Northampton triumphed with little possession to win the Big Game at Twickenham, defeating Harlequins 30-25 in front of 82,000.
A Christmas cracker this initially wasn’t as the bumper crowd were treated to rare fizzles of excitement rather than a classic, with a greater focus on the physical and technical aspects of the game.
George North’s try however blew the top off what proved to be an excellent second half, as Harlequins chased down the lead with their backs running into space but Northampton’s experience shining through.
Northampton had lost their spot at the top of the table minutes before kickoff when Bath defeated Exeter, handing the Saints an extra dose of extra impetus.
Harlequins’ ‘Big Games’ at last seem to be gathering a respected status as the premier Christmas fixture in the country too, as the public flocked to west London.
For once this was a clash to match the occasion, with the Premiership champions back at Twickenham for the first time since their extra-time joy earlier this year.
Remarkably, Quins hadn’t scored a try in the Premiership going back to November at Kingsholm.
George Lowe put paid to that unwanted start by finishing off a well-worked score in the corner, Marland Yarde’s wide pass over the top creating the space out wide to ensure Quins wouldn’t make it four straight Premiership games without a try. The vocal crowd approved.
Harlequins were without three key figures in Nick Evans and England duo Chris Robshaw and Joe Marler, but their start was a fast one.
Tim Swiel added a penalty for an 8-0 sprint out the blocks after ten minutes as possession eluded Northampton completely.
Stephen Myler celebrated his new contract by slotting a penalty to put Saints on the scoreboard and momentum swung their way, starting with Mike Brown’s midfield break coming to nothing.
Successive penalties put Northampton down in the corner and from there their maul was too well-worked and too powerful, Samu Manoa peeling off to dot down. Myler’s conversion put them ahead.
A real scrap after the opening quarter’s excitement, scrums sucked up the clock and Northampton rarely enjoyed any possession with the scale at one point tipped 25-75 out of their favour – Joe Trayfoot and Calum Clark trading turnovers at the breakdown in a technical showpiece.
Some more spice was needed and it came with Salesi Ma’afu’s high tackle on Lowe, the tighthead on his way to the bin after his arm wrapped around the centre’s neck. With a lineout in the 22 and a man advantage however, Dave Ward missed his jumper and the chance was gone.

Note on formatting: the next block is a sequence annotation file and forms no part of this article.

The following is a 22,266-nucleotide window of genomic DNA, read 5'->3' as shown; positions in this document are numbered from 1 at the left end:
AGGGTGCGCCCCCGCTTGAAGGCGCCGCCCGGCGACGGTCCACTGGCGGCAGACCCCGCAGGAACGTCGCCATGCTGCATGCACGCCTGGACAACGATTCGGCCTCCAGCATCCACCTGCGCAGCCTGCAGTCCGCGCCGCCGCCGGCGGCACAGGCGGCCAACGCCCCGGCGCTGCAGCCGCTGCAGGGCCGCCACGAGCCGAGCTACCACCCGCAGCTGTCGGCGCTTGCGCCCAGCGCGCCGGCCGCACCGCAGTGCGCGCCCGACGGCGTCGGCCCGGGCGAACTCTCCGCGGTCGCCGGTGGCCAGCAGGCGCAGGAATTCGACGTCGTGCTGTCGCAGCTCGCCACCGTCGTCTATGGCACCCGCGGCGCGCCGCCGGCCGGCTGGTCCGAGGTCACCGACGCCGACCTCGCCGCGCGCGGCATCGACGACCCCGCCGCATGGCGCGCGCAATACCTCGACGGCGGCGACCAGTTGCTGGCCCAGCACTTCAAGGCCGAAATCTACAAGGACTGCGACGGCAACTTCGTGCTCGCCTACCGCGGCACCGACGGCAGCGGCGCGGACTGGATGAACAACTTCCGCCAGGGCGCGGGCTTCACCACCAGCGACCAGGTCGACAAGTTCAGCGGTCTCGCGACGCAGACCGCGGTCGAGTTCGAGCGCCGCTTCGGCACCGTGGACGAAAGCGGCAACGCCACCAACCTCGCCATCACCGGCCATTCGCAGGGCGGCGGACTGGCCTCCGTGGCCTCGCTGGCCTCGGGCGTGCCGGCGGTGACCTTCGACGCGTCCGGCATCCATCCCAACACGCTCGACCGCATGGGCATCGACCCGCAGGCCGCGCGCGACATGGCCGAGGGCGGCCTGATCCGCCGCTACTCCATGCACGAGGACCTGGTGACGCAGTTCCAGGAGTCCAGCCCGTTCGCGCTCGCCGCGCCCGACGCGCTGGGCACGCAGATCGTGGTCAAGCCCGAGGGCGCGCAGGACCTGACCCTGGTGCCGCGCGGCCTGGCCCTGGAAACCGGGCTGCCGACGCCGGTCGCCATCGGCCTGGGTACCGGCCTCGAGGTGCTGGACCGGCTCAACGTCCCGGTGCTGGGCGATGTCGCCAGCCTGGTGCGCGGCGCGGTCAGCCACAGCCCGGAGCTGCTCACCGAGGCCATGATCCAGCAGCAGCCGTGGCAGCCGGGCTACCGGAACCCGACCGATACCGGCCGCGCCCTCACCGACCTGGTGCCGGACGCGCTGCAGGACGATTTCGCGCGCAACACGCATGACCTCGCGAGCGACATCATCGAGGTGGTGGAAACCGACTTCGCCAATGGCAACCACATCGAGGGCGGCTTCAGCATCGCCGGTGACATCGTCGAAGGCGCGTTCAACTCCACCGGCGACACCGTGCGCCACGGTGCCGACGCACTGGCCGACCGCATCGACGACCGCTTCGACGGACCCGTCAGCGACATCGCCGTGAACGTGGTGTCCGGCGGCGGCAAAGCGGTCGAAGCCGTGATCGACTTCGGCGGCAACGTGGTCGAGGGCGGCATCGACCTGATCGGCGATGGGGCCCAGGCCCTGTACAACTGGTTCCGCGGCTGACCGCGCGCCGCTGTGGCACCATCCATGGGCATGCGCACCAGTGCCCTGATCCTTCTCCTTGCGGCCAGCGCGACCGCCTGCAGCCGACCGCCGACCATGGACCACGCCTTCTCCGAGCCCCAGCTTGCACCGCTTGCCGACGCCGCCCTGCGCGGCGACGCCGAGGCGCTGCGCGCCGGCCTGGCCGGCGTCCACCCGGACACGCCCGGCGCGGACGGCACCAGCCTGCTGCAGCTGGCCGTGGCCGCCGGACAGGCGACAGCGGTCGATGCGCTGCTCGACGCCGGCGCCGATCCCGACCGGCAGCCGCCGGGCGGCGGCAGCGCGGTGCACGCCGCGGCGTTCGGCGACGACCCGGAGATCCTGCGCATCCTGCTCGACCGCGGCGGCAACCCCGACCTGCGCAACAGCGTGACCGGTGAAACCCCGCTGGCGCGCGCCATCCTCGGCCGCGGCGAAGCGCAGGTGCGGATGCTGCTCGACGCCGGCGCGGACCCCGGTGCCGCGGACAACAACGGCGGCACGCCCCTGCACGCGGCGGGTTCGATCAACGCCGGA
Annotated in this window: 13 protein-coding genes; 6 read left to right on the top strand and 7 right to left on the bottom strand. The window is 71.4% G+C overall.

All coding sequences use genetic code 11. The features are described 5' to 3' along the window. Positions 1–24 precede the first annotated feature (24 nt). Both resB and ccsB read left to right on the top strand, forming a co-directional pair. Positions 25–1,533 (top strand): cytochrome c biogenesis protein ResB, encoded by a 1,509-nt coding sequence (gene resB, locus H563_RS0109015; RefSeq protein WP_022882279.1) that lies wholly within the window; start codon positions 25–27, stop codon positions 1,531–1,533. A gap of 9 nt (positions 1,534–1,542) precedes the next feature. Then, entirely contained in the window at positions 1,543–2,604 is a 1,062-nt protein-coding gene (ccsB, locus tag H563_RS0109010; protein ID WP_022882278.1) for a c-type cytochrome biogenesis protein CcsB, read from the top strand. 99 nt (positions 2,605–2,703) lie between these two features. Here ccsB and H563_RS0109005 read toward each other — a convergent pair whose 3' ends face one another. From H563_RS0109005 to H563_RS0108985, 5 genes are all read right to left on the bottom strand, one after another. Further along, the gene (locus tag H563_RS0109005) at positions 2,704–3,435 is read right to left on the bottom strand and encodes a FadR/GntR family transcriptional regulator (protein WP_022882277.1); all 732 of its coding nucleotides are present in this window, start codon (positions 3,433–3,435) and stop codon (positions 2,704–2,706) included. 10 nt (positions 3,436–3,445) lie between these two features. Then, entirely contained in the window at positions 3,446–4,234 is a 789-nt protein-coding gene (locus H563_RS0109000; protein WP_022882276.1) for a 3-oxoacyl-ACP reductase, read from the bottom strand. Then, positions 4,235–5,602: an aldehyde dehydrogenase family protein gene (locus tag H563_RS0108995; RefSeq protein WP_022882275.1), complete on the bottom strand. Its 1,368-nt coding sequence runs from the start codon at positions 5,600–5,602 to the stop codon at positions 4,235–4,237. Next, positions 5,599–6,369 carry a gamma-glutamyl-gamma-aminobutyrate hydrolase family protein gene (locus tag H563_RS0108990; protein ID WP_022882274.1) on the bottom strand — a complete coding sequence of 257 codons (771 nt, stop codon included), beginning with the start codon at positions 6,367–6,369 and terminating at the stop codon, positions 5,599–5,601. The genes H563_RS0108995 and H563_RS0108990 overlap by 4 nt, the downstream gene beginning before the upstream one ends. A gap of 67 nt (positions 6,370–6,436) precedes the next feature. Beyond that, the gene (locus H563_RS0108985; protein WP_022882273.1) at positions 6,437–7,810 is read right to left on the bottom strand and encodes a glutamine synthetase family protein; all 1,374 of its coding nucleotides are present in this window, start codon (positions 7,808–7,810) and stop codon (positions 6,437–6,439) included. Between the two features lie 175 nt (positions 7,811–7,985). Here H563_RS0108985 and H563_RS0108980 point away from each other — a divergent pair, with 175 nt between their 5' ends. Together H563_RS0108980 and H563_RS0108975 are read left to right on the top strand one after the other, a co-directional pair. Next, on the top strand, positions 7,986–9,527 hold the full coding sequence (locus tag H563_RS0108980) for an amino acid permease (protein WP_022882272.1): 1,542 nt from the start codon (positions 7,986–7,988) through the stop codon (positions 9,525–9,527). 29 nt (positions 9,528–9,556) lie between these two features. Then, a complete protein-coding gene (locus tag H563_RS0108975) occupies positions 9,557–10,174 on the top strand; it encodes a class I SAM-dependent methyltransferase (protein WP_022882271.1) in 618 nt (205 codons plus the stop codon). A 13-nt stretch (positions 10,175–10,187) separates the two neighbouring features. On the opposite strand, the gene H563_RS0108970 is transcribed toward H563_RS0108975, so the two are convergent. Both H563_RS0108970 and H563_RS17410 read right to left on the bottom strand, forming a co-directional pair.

With no possession and 14 men, something that recently hasn’t seemed to bother Northampton, Myler added another three points for Saints to lead 13-8 at half-time.
For Saints to have any lead given they finished the first half with 26 percent possession was impressive, but the champions were yet to fully bring their backs into play.
Swiel couldn’t chip away at the lead with a penalty miss straight at the start of the second half and Northampton duly made him pay.
Manoa’s pure brilliance created the visitors’ second try – pickpocketing Matt Hopper following a chargedown and then giving George North all the time in the world to run onto his offload to score.
Had Swiel not had the speed to catch Ken Pisi, a former Sevens star, then Harlequins really would have been toast. The fly-half just had enough pace to bring down his man after Danny Care’s wayward pass was intercepted.
A penalty from Swiel was snuffed out immediately by Myler as Northampton’s power told in the scrum – the absence of suspended skipper Dylan Hartley not proving to be a problem.
Alex Corbisiero’s return however was a welcome sight for club and country, with the British and Irish Lion making his first appearance since September.
Quins were growing desperate but the excellent Trayfoot gave them hope with his burst over halfway, Ugo Monye in support as Harlequins charged forward.
Swiel’s outstretched arm couldn’t quite find the try line but ten or so phases later there was too much space out wide for Clifford to fail as he went over to put them within five points ahead of a thrilling final quarter.
Sustained pressure from Saints should have ended with more points but a five-metre lineout by the Quins line went awry.
Top handling from Northampton though put Harlequins’ defence through the grinder as they clung on. Corbisiero crucially lost control in his dive for the line to deny him a special score.
Penalties duly mounted against Harlequins deep in their own territory to raise the threat of a yellow card, as Northampton’s maul persistently rumbled towards their line.
Kahn Fotuali’s try was inevitable; the replacement touching down by the posts as Northampton regained top spot in the league over the New Year, although it only came after a pulsating final few minutes which saw Sam Twomey grab a consolation score before Saints kept their composure.
Tries: Lowe, Clifford, Twomey
Cons: Swiel 2
Pens: Swiel 2
Tries: Manoa, North, Fotuali’i
Cons: Myler 3
Pens: Myler 3
Yellow Card: Ma’afu
Harlequins: 15 Mike Brown, 14 Marland Yarde, 13 Matt Hopper, 12 George Lowe, 11 Ugo Monye, 10 Tim Swiel, 9 Danny Care, 8 Nick Easter (c), 7 Jack Clifford, 6 Joe Trayfoot, 5 George Robson, 4 Charlie Matthews, 3 Will Collier, 2 Dave Ward, 1 Mark Lambert.
Replacements: 16 Joe Gray, 17 Darryl Marfo, 18 Kyle Sinckler, 19 Sam Twomey, 20 James Chisholm, 21 Karl Dickson, 22 Tom Casson, 23 Ross Chisholm.
Northampton: 15 Ben Foden, 14 Ken Pisi, 13 George Pisi 12 Luther Burrell, 11 George North, 10 Stephen Myler, 9 Lee Dickson, 8 Samu Manoa, 7 Tom Wood (c), 6 Calum Clark, 5 Christian Day, 4 Sam Dickinson, 3 Salesi Ma’afu, 2 Mike Haywood, 1 Alex Waller.
Replacements: 16 Ross McMillan, 17 Alex Corbisiero, 18 Gareth Denman, 19 Ben Nutley, 20 Phil Dowson, 21 Kahn Fotuali’i, 22 James Wilson, 23 Tom Stephenson.
Referee: Wayne Barnes (146th Premiership game)
Assistant Referees: Paul Dix and Kelvin Stewart
TMO: Sean Davey